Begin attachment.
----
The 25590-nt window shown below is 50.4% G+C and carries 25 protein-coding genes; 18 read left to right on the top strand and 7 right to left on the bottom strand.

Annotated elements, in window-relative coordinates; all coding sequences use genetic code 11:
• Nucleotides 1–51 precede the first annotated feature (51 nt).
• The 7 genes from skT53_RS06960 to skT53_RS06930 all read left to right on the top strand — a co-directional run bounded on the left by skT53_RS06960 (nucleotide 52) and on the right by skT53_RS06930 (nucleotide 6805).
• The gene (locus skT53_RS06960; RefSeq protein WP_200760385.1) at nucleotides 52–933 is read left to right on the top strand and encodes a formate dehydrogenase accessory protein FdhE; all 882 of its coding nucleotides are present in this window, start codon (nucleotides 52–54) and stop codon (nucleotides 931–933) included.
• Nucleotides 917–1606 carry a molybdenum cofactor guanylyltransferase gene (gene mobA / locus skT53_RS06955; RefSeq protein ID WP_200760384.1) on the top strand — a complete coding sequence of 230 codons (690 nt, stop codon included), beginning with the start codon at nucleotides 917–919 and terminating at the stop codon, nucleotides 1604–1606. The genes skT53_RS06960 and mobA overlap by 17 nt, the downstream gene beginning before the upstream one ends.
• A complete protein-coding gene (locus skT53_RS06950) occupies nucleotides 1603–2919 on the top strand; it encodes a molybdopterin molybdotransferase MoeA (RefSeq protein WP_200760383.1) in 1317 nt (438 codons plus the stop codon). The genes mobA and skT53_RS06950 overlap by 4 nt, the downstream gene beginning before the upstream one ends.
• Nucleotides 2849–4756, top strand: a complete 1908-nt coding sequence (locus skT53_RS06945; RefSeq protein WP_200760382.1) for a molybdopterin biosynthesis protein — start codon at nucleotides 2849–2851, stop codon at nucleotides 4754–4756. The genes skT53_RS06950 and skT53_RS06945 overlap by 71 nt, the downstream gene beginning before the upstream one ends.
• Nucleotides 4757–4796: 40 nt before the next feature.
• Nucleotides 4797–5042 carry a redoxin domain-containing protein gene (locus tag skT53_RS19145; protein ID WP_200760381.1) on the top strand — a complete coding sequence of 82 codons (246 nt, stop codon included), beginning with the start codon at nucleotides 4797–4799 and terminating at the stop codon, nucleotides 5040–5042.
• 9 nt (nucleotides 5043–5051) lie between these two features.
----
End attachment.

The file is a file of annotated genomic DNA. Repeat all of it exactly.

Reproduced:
The 25590-nt window shown below is 50.4% G+C and carries 25 protein-coding genes; 18 read left to right on the top strand and 7 right to left on the bottom strand.

Annotated elements, in window-relative coordinates; all coding sequences use genetic code 11:
• Nucleotides 1–51 precede the first annotated feature (51 nt).
• The 7 genes from skT53_RS06960 to skT53_RS06930 all read left to right on the top strand — a co-directional run bounded on the left by skT53_RS06960 (nucleotide 52) and on the right by skT53_RS06930 (nucleotide 6805).
• The gene (locus skT53_RS06960; RefSeq protein WP_200760385.1) at nucleotides 52–933 is read left to right on the top strand and encodes a formate dehydrogenase accessory protein FdhE; all 882 of its coding nucleotides are present in this window, start codon (nucleotides 52–54) and stop codon (nucleotides 931–933) included.
• Nucleotides 917–1606 carry a molybdenum cofactor guanylyltransferase gene (gene mobA / locus skT53_RS06955; RefSeq protein ID WP_200760384.1) on the top strand — a complete coding sequence of 230 codons (690 nt, stop codon included), beginning with the start codon at nucleotides 917–919 and terminating at the stop codon, nucleotides 1604–1606. The genes skT53_RS06960 and mobA overlap by 17 nt, the downstream gene beginning before the upstream one ends.
• A complete protein-coding gene (locus skT53_RS06950) occupies nucleotides 1603–2919 on the top strand; it encodes a molybdopterin molybdotransferase MoeA (RefSeq protein WP_200760383.1) in 1317 nt (438 codons plus the stop codon). The genes mobA and skT53_RS06950 overlap by 4 nt, the downstream gene beginning before the upstream one ends.
• Nucleotides 2849–4756, top strand: a complete 1908-nt coding sequence (locus skT53_RS06945; RefSeq protein WP_200760382.1) for a molybdopterin biosynthesis protein — start codon at nucleotides 2849–2851, stop codon at nucleotides 4754–4756. The genes skT53_RS06950 and skT53_RS06945 overlap by 71 nt, the downstream gene beginning before the upstream one ends.
• Nucleotides 4757–4796: 40 nt before the next feature.
• Nucleotides 4797–5042 carry a redoxin domain-containing protein gene (locus tag skT53_RS19145; protein ID WP_200760381.1) on the top strand — a complete coding sequence of 82 codons (246 nt, stop codon included), beginning with the start codon at nucleotides 4797–4799 and terminating at the stop codon, nucleotides 5040–5042.
• 9 nt (nucleotides 5043–5051) lie between these two features.